Carolina earned a dominant win over NFC South rival New Orleans on Sunday afternoon in Bank of America Stadium.
Here’s an at-first-glance look at how the Panthers (2-0) graded out in Sunday’s win over the Saints (1-1).
Against the Saints, Darnold was confident. Reliable.
Even a bit creative.
On one play specifically, on a critical drive with just under three minutes left in the first half, the pocket collapsed around him and it looked like he might get stripped of the ball. But he somehow navigated out of the mess and found tight end Dan Arnold for 17 yards. (That led to a connection between Darnold and DJ Moore, who ended his day with eight passes for 79 yards and a touchdown.)
Darnold’s pass protection was serviceable for most of the game, other than one play late in the third quarter where Saints safety PJ Williams attacked Darnold untouched and forced an errant throw, which turned into an interception by lineman Malcolm Roach.
And his receivers? They were adequate, too. They ended up making a lot of plays after their respected catches, a product of the dip-and-dunk passing plays called in from the sideline. Among those benefactors: Christian McCaffrey (five catches, 65 yards), Arnold (three catches, 55 yards), Robby Anderson (three catches, 38 yards) and Brandon Zylstra (three catches, 44 yards and one touchdown).
McCaffrey affirmed for a second straight week that he’s not only exciting but reliable.
When he’s on the field, that is.
McCaffrey briefly exited Sunday’s game late in the third quarter with cramping, per a Panthers spokesperson. By that point, he’d already accumulated 17 carries for 58 yards and four catches for 56 yards — a tantalizing stat line but one that probably made Panthers fans cringe, particularly ones who are concerned about McCaffrey’s longevity. (It’s worth noting that it was at this point last season — late in the third quarter of 2020’s second game — that McCaffrey became de-facto “out for the season.”)
That said, McCaffrey returned at the beginning of the fourth and even notched his first touchdown of the young 2021 season — further cementing his spot as the focal point of the Panthers’ offense. (He finished with 24 carries for 72 yards and a touchdown.)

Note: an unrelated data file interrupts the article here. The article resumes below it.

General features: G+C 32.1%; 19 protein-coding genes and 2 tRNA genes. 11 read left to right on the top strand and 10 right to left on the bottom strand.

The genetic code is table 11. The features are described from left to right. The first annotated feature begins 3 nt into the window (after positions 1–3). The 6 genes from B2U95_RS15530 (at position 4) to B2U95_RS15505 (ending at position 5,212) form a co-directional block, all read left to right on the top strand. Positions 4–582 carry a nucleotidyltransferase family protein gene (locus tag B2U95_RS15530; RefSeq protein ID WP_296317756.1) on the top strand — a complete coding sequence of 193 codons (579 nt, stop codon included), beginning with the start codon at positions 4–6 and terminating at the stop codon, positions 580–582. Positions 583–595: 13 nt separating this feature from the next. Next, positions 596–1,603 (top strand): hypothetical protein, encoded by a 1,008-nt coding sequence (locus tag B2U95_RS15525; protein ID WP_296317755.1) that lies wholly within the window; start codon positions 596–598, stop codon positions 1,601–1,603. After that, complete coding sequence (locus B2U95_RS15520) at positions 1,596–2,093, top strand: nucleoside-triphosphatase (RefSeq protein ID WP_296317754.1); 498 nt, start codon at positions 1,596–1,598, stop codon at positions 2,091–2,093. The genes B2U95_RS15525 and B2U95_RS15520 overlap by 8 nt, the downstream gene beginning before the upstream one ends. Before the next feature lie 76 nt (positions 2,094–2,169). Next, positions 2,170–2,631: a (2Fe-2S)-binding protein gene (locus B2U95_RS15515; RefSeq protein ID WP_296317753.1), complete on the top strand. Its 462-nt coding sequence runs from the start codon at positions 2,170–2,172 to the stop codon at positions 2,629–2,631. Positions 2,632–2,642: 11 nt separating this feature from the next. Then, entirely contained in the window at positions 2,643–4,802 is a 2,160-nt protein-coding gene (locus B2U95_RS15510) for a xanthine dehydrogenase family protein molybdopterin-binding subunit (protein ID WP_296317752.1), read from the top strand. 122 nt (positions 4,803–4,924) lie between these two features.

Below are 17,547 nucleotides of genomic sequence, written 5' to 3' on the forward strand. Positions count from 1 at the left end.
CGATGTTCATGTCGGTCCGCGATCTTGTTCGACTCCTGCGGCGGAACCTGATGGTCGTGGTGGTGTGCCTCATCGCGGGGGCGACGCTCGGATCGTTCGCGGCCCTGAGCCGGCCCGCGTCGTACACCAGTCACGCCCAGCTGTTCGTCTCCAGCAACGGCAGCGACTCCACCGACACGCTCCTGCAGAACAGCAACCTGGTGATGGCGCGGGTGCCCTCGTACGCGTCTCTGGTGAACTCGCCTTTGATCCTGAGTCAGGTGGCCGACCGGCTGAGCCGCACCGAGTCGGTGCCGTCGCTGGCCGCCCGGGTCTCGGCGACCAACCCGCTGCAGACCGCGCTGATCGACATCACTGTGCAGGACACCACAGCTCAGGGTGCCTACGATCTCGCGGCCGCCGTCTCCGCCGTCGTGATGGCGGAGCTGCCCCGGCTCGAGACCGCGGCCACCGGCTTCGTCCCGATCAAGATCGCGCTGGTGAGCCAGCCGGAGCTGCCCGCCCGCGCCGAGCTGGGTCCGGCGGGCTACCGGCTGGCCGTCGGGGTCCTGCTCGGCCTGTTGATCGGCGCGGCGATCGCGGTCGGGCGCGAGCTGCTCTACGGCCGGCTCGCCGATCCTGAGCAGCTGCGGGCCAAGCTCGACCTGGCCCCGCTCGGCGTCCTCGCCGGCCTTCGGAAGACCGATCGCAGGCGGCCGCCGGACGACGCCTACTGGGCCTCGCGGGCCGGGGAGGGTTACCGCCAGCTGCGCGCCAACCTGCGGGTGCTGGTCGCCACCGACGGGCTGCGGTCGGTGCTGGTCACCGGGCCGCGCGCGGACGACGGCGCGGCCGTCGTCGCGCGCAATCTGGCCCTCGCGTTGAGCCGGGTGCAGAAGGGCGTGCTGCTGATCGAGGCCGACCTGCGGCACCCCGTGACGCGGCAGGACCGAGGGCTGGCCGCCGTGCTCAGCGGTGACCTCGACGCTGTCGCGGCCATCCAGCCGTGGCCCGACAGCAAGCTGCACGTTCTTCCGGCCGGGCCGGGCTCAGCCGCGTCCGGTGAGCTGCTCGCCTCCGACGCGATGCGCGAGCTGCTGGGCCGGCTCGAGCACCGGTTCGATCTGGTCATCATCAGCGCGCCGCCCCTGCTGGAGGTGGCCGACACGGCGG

Red zone offense
The Panthers’ red zone struggles dampened on Sunday.
A week after they only scored one touchdown on four trips in the red zone against the Jets, the Panthers looked much better in those short-yardage situations against the Saints — finishing 2 for 3 on touchdowns when they had a first down inside the 20. (They, of course, scored once on the 20 via a Brandon Zylstra 20-yard touchdown catch to open the game’s scoring.)
Many thought the Panthers’ passing defense would be tested Sunday after New Orleans Saints quarterback Jameis Winston lit up the Packers in Week 1 with his arm.
But Carolina had a field day again.
The Panthers only allowed 111 passing yards and notched four sacks, four hurries and two interceptions, including one from first-round pick and rookie Jaycee Horn that effectively ended the game. Defensive end Brian Burns and linebacker/defensive end Haason Reddick and others treated the Saints’ offensive line like a turnstile.
The Panthers only allowed 48 yards rushing and one touchdown — and that touchdown came via a Winston scramble. Carolina’s defense, two games in, looks impenetrable.
Red zone defense
The defense only allowed one score in the red zone (and one score at all) on Sunday, and even that one really deserves to be charged to the offense. It came after that aforementioned Darnold interception late in the third quarter.
Head coach Matt Rhule called it the “woes of the kicking game.”
A week after cutting one kicker (Ryan Santoso), the Panthers’ new kicker didn’t have a shiny performance: Zane Gonzalez hit two field goals, one from 20 yards out and one from 42, but had one field goal blocked and missed an extra point.
The Panthers also notched no touchbacks on six kickoffs Sunday.
Rhule didn’t draw the ire of many Panther fans on Sunday against their NFC South rival (unlike last week). A lot of that has to do with the final score.
But there are still several outstanding questions the coach will need to address in future weeks: Is there a way to play McCaffrey less and preserve his health? Will the Panthers change their red zone strategy in the long-term, being more willing to throw the ball inside the 5-yard line?
And seriously: Is there something about Bank of America Stadium that repels a good Carolina kicking game?